Submitted by Suanne Z. Thamm
Reporter – News Analyst
August 6, 2021

Recently, the City of Fernandina Beach dropped its attempt to acquire a 0.7-acre piece of vacant land zoned industrial along the Amelia River.  The City had attempted to work with the owners (The O’Steen Company, LLP, and Richard and Pamela Simmons) to agree on a purchase price.  This land was deemed essential to the construction of a waterfront park, since it was situated between two city-owned parcels of land.  When negotiations proved unsuccessful, the City began proceedings to acquire the land through a legal process called eminent domain.

Eminent domain is the power possessed by governments to take over the private property of a person without his/her consent. The eminent domain power is subjected to certain constitutional limits such as:

  • The property acquired must be taken for a “public use;”
  • The state must pay “just compensation” in exchange for the property;
  • No person must be deprived of his/her property without due process of law.

When property is taken under eminent domain, the measure of just compensation is the fair market value of the property to be ascertained as of the date of taking. It is determined by assessing a price a willing buyer and a willing seller would agree to. Fair market value is that value assigned by parties freely negotiating under normal market conditions based on all surrounding circumstances at the time of the taking.

During  negotiations a current appraisal was obtained from Diskin Property Research, a Tallahassee firm selected by the property owners, that valued the property at $2.3M.  Because the City believed this valuation to be “highly inflated,” the City in June withdrew its attempt to acquire the property.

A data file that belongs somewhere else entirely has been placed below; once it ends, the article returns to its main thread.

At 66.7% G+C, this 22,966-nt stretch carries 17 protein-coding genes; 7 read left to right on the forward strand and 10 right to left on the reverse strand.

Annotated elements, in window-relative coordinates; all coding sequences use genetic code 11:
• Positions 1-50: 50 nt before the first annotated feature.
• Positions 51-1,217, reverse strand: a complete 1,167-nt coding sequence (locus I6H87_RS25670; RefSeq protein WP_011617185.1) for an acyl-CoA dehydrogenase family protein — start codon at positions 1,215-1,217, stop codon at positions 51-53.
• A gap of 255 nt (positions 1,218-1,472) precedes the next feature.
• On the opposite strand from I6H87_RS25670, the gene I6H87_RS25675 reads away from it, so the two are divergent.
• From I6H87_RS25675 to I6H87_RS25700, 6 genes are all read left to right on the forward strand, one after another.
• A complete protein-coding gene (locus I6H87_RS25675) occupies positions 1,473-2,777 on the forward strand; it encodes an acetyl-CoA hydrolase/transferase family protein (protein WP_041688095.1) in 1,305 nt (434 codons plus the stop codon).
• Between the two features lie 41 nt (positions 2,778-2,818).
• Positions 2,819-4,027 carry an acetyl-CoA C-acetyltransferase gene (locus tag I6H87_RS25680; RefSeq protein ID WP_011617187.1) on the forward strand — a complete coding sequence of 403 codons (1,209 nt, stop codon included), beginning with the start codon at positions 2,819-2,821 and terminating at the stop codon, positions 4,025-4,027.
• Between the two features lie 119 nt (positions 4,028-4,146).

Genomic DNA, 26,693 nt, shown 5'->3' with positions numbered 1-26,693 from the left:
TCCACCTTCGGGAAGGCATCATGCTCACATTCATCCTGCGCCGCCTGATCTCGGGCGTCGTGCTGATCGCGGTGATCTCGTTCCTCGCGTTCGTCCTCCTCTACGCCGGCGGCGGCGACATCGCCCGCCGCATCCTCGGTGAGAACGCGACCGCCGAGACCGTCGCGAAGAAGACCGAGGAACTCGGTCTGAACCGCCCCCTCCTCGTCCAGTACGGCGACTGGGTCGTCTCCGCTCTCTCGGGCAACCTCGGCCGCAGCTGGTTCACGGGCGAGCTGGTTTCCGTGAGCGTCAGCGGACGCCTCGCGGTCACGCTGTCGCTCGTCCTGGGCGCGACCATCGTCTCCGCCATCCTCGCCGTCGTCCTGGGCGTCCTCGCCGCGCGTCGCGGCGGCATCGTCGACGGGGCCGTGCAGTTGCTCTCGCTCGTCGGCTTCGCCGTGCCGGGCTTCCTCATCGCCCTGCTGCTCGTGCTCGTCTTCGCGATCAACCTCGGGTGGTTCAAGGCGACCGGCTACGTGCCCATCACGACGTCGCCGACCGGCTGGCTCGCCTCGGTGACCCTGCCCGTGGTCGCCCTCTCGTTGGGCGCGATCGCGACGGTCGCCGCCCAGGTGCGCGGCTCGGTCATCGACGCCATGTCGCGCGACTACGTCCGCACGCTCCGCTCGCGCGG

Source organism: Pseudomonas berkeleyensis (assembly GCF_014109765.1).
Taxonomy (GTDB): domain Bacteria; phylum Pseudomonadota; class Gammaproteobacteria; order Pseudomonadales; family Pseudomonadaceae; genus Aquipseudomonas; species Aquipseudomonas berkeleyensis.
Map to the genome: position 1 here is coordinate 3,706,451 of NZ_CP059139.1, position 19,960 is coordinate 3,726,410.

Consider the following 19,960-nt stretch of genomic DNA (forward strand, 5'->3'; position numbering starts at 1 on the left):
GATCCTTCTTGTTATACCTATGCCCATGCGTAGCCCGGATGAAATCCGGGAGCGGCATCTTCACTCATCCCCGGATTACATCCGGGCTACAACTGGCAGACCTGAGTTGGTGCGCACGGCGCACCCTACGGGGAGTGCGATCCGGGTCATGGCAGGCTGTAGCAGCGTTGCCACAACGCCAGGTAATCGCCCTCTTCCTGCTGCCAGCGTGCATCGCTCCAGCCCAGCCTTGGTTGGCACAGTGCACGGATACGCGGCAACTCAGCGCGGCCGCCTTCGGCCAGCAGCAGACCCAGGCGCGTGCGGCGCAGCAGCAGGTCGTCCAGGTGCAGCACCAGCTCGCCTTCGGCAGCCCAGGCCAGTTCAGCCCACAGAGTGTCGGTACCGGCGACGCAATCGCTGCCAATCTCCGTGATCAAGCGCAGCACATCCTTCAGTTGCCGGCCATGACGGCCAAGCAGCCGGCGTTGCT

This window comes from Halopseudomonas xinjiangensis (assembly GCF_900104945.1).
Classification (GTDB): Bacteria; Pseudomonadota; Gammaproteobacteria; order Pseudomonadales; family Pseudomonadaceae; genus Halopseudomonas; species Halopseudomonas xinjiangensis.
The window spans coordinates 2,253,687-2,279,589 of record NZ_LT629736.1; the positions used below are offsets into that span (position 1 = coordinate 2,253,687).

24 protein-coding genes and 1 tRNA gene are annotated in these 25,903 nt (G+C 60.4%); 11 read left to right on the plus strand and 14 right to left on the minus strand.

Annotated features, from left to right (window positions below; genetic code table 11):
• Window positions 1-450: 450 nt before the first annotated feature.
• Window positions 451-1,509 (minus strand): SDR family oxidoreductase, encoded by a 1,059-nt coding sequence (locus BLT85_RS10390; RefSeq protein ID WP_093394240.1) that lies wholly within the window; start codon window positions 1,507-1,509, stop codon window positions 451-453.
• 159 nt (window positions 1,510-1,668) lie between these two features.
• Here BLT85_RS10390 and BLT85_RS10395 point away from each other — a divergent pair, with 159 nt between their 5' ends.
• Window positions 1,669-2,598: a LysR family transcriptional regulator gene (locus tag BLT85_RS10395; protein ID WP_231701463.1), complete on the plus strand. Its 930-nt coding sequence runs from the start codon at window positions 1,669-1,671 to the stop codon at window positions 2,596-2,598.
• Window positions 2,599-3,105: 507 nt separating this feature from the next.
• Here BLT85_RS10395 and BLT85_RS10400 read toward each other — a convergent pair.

The Nassau County Property Appraiser had provided a preliminary assessment for 2021 on the value of the property (00-00-31-1760-0001-0020) at $389,743 and provided a land value of $756,240.

But the story did not stopped there.  At the August 4, 2021 Fernandina Beach City Commission (FBCC) meeting, City Attorney Tammi Bach reported that the property owners were seeking legal fees of $70,000.  The FBCC directed Bach to contest the fees.

Bach also informed the FBCC that the Nassau County Property Appraiser has requested a copy of the Diskin appraisal of the O’Steen/Simmons property.

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Dave Lott
Dave Lott
1 year ago

While the $2.3 million valuation seems highly inflated, the site of the Boat House restaurant at the corner of Ash and S. 2nd Street, a non-waterfront property that is on a parcel one-third the size of the Simmons parcel sold for $1.1 million in 2018. Good that Mr. Hickox is considering a revaluation of these waterfront properties to set a valuation reflecting the current market. Maybe when the property owners that have neglected their properties and allowed them to become an eyesore get an increased tax bill they will be motivated to develop or sell their properties.

LuAnn Dawson
LuAnn Dawson
1 year ago

The city brought the proceedings against the property owners and then withdrew. They should pay the legal costs. This has nothing to do with valuation of property.

Robert Warner
Robert Warner
1 year ago
Reply to  LuAnn Dawson

It has everything to do with “valuation”.

Gary Martin
Gary Martin
1 year ago

The fact that the City of Fernandina Beach was willing and attempted to forcibly take private property from a legal owner says everything I need to know about the morality of those with authority in local government. The City forced the property owners to defend themselves in court, then, when the City found themselves facing facts they didn’t agree with, dropped the case, leaving the property owners holding the bag.

In my opinion, the City is obligated to pay the legal fees of the property owners. Imminent domain is theft and that makes the City of Fernandina Beach thieves.

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